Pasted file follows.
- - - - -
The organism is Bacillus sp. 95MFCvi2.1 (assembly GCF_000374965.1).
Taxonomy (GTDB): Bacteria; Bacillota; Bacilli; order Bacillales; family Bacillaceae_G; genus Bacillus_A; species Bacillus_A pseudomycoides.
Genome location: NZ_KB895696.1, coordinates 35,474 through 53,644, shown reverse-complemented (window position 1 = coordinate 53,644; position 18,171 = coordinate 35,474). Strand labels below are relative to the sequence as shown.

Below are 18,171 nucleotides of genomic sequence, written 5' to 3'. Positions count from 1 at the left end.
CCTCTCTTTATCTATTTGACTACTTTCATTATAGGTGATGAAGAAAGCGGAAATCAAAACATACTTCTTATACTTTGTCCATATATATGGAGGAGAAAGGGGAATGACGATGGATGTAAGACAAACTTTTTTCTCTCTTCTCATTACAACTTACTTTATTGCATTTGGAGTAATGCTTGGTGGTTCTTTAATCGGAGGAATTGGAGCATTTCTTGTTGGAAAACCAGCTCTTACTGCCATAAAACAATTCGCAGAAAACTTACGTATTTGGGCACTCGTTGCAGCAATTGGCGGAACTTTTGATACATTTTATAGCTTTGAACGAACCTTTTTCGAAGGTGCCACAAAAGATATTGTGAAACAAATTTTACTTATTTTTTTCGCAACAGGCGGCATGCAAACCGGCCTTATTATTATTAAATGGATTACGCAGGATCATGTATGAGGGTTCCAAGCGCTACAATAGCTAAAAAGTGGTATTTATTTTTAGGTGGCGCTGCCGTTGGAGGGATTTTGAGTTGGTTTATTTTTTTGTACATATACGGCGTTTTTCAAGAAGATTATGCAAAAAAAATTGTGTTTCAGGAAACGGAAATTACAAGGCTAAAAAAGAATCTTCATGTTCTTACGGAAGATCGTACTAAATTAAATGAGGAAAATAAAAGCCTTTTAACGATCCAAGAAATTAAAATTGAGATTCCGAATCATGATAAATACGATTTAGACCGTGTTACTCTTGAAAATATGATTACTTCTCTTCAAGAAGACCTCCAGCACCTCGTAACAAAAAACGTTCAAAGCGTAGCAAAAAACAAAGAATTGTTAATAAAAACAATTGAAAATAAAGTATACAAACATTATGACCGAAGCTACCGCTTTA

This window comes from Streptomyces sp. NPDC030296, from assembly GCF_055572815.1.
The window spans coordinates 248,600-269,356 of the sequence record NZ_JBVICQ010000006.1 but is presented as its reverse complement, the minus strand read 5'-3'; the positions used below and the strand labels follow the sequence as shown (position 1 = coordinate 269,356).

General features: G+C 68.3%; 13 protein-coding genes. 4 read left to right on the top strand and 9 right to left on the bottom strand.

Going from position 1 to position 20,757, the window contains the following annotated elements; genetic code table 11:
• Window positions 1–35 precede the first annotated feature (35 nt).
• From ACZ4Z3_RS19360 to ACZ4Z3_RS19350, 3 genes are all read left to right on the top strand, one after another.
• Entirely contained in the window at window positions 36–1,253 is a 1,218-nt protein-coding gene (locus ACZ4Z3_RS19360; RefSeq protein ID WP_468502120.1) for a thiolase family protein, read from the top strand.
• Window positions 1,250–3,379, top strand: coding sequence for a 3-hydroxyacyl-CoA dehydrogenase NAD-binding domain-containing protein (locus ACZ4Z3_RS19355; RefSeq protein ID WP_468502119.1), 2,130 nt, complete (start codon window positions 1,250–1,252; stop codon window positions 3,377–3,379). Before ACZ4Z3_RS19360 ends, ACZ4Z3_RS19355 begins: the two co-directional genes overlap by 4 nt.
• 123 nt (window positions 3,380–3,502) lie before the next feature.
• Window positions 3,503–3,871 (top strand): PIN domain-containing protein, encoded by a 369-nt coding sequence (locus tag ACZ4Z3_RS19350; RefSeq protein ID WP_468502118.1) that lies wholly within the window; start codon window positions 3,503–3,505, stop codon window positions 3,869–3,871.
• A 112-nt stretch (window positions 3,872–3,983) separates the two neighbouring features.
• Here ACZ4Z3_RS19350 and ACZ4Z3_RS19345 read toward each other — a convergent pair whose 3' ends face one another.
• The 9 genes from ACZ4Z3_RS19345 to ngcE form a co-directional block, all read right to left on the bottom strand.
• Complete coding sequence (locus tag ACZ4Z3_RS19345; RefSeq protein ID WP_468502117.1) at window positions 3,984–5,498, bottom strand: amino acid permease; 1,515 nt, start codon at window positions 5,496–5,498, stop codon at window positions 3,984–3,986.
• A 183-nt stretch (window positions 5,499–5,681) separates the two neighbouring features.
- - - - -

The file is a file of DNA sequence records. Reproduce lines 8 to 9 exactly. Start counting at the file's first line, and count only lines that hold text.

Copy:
General features: G+C 68.3%; 13 protein-coding genes. 4 read left to right on the top strand and 9 right to left on the bottom strand.

Going from position 1 to position 20,757, the window contains the following annotated elements; genetic code table 11: